Sunday, September 16, 2012

So Many Septembers Begin This Way

So many Septembers begin this way

The bees diving into cups of lemonade

Children arriving early to school on the first day
Until mid-week when sleep is all they want to do

 Confused by noisy rush hour
Squirrels make a dash across streets.
Then stammer together in the middle with their partners
Like some polka dance gone afoul

Clouds frown grey

During frosty mornings
Toes curl under
In search of warmth from sandals
Refusing to hibernate for the year

Day drops off into night
Like falling off a cliff in a dream
Hypnotized into deep slumber

Trees ache with age
Cast off their leaves
Some with scarlet edges
Reminding us it is almost time

To pick apples
Jump in leaves six feet high
And get lost in a field of corn

We must put away those sandals
And shovel our way through the day

Sunday, September 2, 2012

The Arrival of Mr. Dylan

Dylan will be 13 years old on September 11.  This is a memory of his birth. We are so happy he is here.

The wait is almost over.  Dr. Hofstrand asks the nurses to page my husband in the cafeteria where he has gone for breakfast.

They induced labor awhile ago and finally it is time to push.

Dr. Hoftrand is in the room with my mother in law, Erma.  At my last visit, Dr. Hoftrand told me there would be a surgeon on call today in case the baby needed an emergency shunt to drain the water from his head.  She also reassured me once again that the active movement of the baby the last few weeks usually indicated good brain development.

Erma and the doctor keep eyeing each other from across my bed as the contractions start to move closer together. 

“Where do I know you?” Erma says. She is smiling and the corner of her eyes appear to curl upwards. There is something mischievous in her smile that I cannot place.
My doctor looks back at her and smiles in that same childish, secretive way.

“Perkins,” they both say together.

I learn then that they both waitressed together at the Perkins in White Bear Lake. Attention and conversation turns away from me now but carries on across my bed about various customers and moments leaving them laughing uncontrollably at times.

I am left to my own thoughts.

I have been waiting all summer for this day.  The arrival of my second son Dylan should have been one of excitement but instead was a stormy mixture of fear, uncertainty and hope.

The pregnancy had not been easy.   After three previous miscarriages, I became pregnant again only to believe I was miscarrying again but this time while I was in Mexico. No one knew I was pregnant yet. I was close to that magical twelve week mark. Was I being punished? Was it because I climbed Chichen Itza? What kind of doctor would I find here?  Luckily I didn’t have to find out. It was a false alarm.

Months later a series of ultrasounds revealed that the baby’s head was growing beyond the normal range. The ultrasound doctor diagnosed this as hydrocephalous: water on the brain.  He escorted us to a room where a genetic counselor told us that our baby would most likely be mentally retarded.  And in  a voice that sounded almost cheerful she asked,   “Would you like to know which states allowed abortions at seven months?”

After the diagnosis, I stood in the parking lot of Fairview Hospital digesting the news. I had neither words nor tears.  My gaze fixated on the revolving door for the Fairview Amputee and Gait Training Program across the street.   Was this something our marriage could survive?  Was it wise to try to have another baby at 38?  Why didn’t I give up like my friend Teresa who was the same age and miscarried once? Was this some new challenge that would open new doors?  Meanwhile I remember staring at those revolving doors wishing I would see a veteran hop out without a leg, something to stop me from feeling sorry for myself.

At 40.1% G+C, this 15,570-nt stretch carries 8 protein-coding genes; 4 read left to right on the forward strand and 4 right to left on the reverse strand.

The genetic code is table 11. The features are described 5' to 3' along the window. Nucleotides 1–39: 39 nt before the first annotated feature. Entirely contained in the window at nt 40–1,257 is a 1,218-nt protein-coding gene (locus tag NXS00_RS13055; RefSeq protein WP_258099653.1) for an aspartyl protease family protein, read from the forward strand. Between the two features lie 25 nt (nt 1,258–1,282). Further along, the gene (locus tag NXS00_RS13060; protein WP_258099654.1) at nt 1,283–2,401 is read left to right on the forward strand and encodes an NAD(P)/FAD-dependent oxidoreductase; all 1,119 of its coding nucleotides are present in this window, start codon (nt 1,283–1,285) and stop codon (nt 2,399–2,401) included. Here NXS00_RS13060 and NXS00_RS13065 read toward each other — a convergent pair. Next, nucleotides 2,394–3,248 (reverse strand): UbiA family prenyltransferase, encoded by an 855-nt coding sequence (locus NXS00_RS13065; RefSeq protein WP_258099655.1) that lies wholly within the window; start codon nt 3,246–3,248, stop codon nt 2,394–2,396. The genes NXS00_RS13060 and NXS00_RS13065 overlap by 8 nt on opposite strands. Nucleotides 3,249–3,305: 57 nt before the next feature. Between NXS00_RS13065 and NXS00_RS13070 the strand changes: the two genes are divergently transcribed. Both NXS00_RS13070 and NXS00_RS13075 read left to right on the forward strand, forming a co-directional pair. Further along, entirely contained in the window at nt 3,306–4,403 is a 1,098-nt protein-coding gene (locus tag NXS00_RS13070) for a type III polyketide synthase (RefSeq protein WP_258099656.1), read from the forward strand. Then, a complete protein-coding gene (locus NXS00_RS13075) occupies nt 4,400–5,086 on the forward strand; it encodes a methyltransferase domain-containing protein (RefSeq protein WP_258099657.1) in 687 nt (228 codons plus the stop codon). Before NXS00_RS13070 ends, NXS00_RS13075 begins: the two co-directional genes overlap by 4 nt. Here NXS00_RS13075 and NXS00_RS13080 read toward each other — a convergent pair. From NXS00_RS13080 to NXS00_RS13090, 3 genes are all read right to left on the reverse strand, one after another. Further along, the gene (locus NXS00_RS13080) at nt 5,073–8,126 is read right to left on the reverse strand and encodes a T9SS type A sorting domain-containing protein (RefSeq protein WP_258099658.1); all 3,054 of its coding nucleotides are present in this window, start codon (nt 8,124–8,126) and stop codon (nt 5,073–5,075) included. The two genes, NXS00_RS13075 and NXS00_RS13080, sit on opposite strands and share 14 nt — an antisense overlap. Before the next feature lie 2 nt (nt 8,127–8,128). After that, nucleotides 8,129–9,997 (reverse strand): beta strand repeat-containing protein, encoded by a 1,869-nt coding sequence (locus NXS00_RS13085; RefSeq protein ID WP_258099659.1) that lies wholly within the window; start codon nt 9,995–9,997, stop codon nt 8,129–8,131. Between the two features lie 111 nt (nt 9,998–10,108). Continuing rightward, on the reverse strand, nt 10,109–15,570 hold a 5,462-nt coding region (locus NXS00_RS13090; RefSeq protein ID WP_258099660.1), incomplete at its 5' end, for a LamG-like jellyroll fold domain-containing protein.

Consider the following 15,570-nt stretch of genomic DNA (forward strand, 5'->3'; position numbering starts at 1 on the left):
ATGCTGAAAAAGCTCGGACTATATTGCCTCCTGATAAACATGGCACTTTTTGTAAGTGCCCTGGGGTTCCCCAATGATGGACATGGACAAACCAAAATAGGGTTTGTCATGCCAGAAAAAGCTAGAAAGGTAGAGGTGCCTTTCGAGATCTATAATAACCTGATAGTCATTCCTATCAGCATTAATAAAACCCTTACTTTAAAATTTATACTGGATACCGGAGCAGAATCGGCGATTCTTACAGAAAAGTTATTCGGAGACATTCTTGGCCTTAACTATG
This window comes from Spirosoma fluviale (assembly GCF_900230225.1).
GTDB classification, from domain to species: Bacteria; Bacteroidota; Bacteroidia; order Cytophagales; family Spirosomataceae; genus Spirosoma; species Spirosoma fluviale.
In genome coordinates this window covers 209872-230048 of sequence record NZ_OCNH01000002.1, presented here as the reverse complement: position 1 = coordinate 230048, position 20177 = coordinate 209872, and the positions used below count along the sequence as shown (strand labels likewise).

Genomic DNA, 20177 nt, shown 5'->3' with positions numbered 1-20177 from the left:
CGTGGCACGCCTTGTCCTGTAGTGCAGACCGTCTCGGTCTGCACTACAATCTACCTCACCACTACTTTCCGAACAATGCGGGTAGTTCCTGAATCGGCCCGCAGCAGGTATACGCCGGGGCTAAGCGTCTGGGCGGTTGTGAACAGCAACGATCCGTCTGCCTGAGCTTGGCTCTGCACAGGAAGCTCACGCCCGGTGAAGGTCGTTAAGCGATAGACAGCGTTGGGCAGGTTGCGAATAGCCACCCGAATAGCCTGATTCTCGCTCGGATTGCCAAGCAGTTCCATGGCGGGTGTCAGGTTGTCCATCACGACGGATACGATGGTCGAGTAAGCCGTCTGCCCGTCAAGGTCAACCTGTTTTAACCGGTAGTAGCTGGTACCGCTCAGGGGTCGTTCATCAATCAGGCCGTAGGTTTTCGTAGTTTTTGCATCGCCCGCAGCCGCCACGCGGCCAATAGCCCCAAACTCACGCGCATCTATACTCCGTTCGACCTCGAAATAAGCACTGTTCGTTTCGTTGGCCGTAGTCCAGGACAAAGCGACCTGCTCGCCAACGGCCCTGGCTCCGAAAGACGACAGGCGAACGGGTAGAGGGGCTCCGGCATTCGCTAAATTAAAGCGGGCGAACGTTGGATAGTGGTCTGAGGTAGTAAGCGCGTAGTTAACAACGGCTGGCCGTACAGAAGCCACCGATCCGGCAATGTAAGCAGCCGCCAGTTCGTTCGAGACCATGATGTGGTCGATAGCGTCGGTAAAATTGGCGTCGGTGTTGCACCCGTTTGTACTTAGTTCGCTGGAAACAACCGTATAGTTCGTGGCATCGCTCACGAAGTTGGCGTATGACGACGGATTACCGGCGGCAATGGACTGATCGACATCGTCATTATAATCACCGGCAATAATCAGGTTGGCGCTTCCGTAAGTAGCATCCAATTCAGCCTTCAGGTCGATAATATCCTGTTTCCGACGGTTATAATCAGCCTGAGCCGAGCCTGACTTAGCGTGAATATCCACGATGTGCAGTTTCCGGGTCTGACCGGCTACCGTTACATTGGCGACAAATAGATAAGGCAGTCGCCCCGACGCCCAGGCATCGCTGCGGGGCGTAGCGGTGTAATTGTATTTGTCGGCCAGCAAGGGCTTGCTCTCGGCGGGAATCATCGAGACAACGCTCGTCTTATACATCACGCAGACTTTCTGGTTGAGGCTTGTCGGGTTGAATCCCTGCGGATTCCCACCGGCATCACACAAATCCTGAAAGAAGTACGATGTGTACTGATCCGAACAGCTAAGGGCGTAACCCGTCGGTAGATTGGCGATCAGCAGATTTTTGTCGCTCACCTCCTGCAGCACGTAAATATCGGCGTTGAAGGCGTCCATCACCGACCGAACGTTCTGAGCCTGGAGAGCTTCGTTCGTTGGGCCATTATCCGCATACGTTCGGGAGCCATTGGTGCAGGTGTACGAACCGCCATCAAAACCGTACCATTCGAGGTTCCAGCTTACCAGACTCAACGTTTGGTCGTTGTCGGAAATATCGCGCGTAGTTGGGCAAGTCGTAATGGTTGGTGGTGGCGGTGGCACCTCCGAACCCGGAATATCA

Shortly after the diagnosis, I was put on bed rest. Once I went into false labor while Bill was at a scouting camp in Wisconsin. Hearing the news he left the camp in Wisconsin and raced for home escorted by the state patrol who asked him to slow it down just a bit. It was a false alarm and by the time he arrived at the hospital I left to go eat breakfast.

Towards the end of the pregnancy, I gave up on sleeping in bed and instead slept sitting up in a recliner (which only helped a little).  From the living room window, I watched as summer grew tired of itself and September rolled in. The trees shook their worn leaves off and the wind tossed them around the dusty streets like a rotten salad. The crickets grew louder each evening and the sun slept in later each morning. Still the time this would all end seemed so far away like watching an all-day rain from your window, rain drops pelting the side of your window and you keep thinking when will it stop?

This was also the first year I missed the State Fair and I watched it on the television feeling depressed until the State Fair came to me. After work, Bill raced around the fairgrounds in 90 degree heat, gathering a tray of my favorite fair food.  It was a good distraction.

Bill arrives back in the room in time for me to start pushing. There will be jokes later about Dylan interrupting his breakfast but for now there is only tense anticipation of his arrival and his condition.  

The pushing is difficult and nothing seems to be happening.  The doctor is at the end of the bed coaching me to keep going.

I tell myself it is almost over.  I push but I am exhausted.

“Well, I have never seen this before,” the Dr. says abruptly.  “He is actually trying to go back in. Unbelievable!”

No one can believe this either and there is a momentary silence in the room followed by a chuckle by Bill in the corner. 

But I keep telling myself the wait is almost over; I give another push and tell myself it is almost over. And I will know.

Sunday, August 26, 2012

State Fair

State Fair

When it’s state fair time
I must go at least once
If not twice or even three times
I might miss something
Something big
And everyone I know will be there

If I can’t be there, something is wrong
Like some silent disease
I’d grow jealous of the happy adults
Waving their corndogs at the television cameras
Smiling because they’ve reentered childhood
And I have not.

My history is carved into its buildings, its grounds
Once the fair opens
Ghosts of my past reopen like a well-loved book